Music Reviews

‘Profound Introspective Thinking’ – Album Review: Lorde – Solar Power

Rhianna Greensmith

Lorde’s new Studio album ‘Solar Power’, in the short time it’s been available for public consumption, has already received critical acclaim. But Lorde has slightly challenged expectations. Rhianna Greensmith shares her thoughts…

Lorde’s hiatus has been circulating Twitter ever since she finished the promo for her 2017 offering ‘Melodrama’, getting more profound as time went on, and fans were left to crave what she had next up her sleeve.

One fan, under the Twitter handle @DidLorde, took to the social media platform to tweet daily updates on whether Lorde had released her third album. On the 20th August 2021 they finally got to tweet ‘Yes!!! She Did’, posted along with an interaction from Ella herself: ‘HONESTLY SO EXCITED FOR THE DAY YOU CAN POST “YES SHE DID”!

Title track Solar Power throws you immediately into a summer haze of warmth and comfort. She sings of replacing the stresses of our day-to-day with nature, throwing her ‘cellular device in the water’ so nobody can reach her. This, of course, is consistent with her lack of social media presence generally, as she only has 3 posts on Instagram.

The upbeat aura of Solar Power seems quite far removed from the harsher sounding Royals of ‘Pure Heroine’ and the louder Green Light of later ‘Melodrama’. In fact, visually, the tranquil music video for Solar Power of Lorde skipping across a beach seems to directly contrast the dimly lit, dark aesthetic of Royals.

Newfound lyrical optimism

Yet, the outro’s echoing of ‘That solar-olar-olar power’, and the hope this nature brings, may be reminiscent of ‘Melodrama’’s Liability. Creating a foreshadowing quality, in Liability she sings ‘you’re all gonna watch me disappear into the sun’. Perhaps, then, we were to expect the newfound lyrical optimism that this album brings to the table.

This poptimism shines through like no other in tracks Mood Ring and Secrets from a Girl (Who’s Seen It All. Mood Ring has a pop vibe reminiscent of the 2000s with its acoustic guitar and subtle synth whilst you just can’t help but dance to Secrets from a Girl.

Elsewhere in the album Lorde retains her quintessential introspective style that we know and love. Stoned at the Nail Salon has a Ribs-like energy lyrically. It follows a pattern of profound introspective thinking, for example about her fame and balancing the adrenaline of back-to-back performing with the small pleasures of life, followed by the passive dismissal that ‘I don’t know / Maybe I’m just stoned at the nail salon’.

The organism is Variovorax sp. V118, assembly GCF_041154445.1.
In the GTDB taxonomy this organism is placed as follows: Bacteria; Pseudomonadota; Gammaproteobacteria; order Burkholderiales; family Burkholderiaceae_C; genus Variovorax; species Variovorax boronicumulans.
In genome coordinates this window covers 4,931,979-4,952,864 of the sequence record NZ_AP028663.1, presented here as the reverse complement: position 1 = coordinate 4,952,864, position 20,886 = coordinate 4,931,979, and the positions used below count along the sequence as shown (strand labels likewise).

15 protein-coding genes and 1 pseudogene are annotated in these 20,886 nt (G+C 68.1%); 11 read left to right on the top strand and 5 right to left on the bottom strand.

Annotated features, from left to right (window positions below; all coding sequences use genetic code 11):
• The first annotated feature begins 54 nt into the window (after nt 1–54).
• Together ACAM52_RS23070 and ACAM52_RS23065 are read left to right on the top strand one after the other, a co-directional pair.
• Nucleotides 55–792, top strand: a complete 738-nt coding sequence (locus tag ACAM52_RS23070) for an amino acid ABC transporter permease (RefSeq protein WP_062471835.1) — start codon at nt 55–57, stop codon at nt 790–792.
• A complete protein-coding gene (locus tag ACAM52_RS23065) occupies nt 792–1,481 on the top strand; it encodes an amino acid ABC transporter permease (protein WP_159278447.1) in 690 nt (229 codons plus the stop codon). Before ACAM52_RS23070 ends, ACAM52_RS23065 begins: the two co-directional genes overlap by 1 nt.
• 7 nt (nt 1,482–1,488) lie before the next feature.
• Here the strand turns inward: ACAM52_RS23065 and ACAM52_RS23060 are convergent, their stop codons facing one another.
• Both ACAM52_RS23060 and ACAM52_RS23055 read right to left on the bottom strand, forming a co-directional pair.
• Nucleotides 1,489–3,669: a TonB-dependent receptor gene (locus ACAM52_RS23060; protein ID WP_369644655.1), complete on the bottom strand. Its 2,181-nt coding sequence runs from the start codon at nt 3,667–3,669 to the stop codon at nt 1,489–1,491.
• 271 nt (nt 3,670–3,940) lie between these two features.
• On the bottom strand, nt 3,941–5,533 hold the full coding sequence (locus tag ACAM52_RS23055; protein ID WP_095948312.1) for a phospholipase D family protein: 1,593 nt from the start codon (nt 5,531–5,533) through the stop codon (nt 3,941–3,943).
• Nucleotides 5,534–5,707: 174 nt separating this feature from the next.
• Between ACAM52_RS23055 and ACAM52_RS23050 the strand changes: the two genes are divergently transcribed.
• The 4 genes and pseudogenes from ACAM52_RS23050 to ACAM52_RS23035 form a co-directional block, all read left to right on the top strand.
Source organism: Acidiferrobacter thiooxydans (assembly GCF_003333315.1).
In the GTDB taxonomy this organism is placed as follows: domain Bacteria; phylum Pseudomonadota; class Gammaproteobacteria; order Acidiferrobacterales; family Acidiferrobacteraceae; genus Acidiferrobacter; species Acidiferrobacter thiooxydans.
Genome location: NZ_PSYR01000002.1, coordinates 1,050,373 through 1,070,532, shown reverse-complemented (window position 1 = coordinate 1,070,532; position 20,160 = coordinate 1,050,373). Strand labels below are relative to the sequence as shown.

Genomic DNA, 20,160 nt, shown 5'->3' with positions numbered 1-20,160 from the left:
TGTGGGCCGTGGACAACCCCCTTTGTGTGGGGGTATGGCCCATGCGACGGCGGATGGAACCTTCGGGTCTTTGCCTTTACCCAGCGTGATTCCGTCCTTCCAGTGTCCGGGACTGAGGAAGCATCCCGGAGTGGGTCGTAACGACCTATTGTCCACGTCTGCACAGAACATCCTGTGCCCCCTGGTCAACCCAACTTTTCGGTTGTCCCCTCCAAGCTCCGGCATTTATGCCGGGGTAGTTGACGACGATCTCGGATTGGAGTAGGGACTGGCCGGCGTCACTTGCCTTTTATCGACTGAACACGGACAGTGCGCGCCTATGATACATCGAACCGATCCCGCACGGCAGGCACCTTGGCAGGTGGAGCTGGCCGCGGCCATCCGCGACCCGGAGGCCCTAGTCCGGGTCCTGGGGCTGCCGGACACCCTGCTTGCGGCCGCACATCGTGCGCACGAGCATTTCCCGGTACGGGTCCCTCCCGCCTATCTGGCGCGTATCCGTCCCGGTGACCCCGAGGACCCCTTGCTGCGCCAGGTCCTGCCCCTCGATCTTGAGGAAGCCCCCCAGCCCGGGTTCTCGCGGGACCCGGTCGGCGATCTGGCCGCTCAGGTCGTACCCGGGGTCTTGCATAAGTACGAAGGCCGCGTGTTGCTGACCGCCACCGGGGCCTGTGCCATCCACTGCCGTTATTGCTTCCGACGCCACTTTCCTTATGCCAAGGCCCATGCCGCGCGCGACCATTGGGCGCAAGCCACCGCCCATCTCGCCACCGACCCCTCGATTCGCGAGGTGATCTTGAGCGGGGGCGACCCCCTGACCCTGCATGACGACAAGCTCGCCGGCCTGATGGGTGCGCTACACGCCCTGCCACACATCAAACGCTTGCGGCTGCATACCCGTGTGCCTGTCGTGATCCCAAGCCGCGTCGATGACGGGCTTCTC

Self-awareness of her elevated fame position and the potentially temporary nature of her ‘Lorde’ persona

Final track Oceanic Feeling is a strong ending. Its warm instrumentals provide a consistency to the album at large, feeling like a large hug in its familiar comfort. Lyrically, this thoughtful tune seems to sum up where Lorde is at mentally. The ending of her knowing ‘when it’s time / To take off [her] robes and step into the choir’ shows self-awareness of her elevated fame position and the potentially temporary nature of her ‘Lorde’ persona.

From angsty teen Tumblr legend to mature pop icon, there’s no doubt that Lorde’s sound has grown up with her. Where Lorde was just 16 in her characteristically melancholic ‘Pure Heroine’ era, with ‘Solar Power’ we get the same relatable lyrics but this time they concern a woman in her mid-twenties.

‘Solar Power’ is a natural evolution from Lorde’s previous work but stands beside her previous two albums in equal triumph.

four stars

Rhianna Greensmith

Featured image courtesy of DeShaun Craddock via Flickr. Image license found here. No changes were made to this image.

In-article image courtesy of @lorde via No changes made to this image.

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